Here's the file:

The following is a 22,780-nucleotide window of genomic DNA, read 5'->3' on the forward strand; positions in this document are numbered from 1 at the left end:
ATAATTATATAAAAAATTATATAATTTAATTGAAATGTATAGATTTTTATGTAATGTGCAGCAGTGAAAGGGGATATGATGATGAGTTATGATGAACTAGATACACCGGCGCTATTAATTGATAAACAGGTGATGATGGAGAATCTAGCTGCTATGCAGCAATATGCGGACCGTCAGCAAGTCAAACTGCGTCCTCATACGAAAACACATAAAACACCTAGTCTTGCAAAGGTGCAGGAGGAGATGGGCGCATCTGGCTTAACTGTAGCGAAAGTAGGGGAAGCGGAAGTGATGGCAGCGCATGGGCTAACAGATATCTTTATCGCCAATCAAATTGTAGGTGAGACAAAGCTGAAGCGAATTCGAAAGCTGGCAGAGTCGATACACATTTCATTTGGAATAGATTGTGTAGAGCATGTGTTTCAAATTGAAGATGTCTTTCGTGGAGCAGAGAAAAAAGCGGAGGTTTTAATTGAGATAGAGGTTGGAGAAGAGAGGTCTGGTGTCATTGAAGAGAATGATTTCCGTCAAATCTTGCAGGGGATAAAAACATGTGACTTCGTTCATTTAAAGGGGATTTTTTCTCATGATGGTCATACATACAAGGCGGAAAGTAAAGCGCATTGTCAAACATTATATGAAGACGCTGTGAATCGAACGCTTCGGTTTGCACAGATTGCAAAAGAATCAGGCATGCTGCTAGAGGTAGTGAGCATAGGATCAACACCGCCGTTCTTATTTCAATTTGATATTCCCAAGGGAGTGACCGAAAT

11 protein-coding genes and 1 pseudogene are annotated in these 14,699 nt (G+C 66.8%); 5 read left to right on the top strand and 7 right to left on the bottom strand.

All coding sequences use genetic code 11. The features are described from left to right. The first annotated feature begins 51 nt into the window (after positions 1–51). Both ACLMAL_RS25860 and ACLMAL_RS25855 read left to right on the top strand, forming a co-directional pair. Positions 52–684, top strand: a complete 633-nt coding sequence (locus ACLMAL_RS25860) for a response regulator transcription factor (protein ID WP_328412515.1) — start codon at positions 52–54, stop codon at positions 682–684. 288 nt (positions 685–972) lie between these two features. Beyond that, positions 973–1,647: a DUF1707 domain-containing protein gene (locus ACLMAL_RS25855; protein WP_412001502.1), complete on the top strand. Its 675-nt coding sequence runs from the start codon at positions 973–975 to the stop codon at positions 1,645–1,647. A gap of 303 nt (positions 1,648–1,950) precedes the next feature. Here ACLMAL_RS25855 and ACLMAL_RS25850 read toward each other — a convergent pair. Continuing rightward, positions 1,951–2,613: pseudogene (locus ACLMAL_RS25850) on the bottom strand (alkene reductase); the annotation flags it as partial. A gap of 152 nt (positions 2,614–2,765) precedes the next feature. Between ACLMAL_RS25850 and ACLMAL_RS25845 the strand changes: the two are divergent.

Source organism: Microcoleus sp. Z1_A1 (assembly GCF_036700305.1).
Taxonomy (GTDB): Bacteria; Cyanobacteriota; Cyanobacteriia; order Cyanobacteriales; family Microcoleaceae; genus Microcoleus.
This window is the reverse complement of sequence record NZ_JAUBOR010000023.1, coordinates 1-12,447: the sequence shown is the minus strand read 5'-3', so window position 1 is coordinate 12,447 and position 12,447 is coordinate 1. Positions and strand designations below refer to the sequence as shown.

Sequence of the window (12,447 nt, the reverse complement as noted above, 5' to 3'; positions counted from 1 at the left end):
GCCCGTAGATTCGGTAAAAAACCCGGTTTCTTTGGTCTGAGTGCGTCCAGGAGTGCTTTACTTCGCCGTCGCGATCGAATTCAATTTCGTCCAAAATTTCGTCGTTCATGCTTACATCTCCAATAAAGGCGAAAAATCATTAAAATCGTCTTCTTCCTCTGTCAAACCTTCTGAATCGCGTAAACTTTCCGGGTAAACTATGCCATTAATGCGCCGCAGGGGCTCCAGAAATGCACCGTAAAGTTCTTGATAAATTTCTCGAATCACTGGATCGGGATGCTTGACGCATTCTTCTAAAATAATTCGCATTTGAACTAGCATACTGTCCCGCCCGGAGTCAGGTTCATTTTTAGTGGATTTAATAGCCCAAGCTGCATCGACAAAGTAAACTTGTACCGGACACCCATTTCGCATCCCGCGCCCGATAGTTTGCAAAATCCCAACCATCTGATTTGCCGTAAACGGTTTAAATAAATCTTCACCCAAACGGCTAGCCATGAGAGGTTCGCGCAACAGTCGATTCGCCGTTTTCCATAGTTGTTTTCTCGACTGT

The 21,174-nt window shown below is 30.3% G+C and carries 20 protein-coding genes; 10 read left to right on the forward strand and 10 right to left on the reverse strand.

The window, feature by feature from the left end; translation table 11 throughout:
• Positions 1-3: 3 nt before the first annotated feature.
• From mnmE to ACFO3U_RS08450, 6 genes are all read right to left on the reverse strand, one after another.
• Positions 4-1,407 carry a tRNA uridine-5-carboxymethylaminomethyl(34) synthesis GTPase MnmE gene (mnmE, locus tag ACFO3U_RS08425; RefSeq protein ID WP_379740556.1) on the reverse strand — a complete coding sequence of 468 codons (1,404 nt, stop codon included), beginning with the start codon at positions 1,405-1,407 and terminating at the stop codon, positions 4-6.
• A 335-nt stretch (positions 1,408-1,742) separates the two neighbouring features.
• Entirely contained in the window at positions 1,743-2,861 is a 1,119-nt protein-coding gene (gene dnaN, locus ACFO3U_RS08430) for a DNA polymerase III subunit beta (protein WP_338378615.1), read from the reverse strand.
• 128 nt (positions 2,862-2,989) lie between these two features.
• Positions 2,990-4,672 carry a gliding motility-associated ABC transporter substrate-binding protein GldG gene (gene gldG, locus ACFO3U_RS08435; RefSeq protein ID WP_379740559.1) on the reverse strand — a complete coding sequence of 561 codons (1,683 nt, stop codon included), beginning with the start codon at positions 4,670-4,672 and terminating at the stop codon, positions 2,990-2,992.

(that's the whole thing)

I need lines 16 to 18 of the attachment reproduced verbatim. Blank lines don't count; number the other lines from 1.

• Entirely contained in the window at positions 1,743-2,861 is a 1,119-nt protein-coding gene (gene dnaN, locus ACFO3U_RS08430) for a DNA polymerase III subunit beta (protein WP_338378615.1), read from the reverse strand.
• 128 nt (positions 2,862-2,989) lie between these two features.
• Positions 2,990-4,672 carry a gliding motility-associated ABC transporter substrate-binding protein GldG gene (gene gldG, locus ACFO3U_RS08435; RefSeq protein ID WP_379740559.1) on the reverse strand — a complete coding sequence of 561 codons (1,683 nt, stop codon included), beginning with the start codon at positions 4,670-4,672 and terminating at the stop codon, positions 2,990-2,992.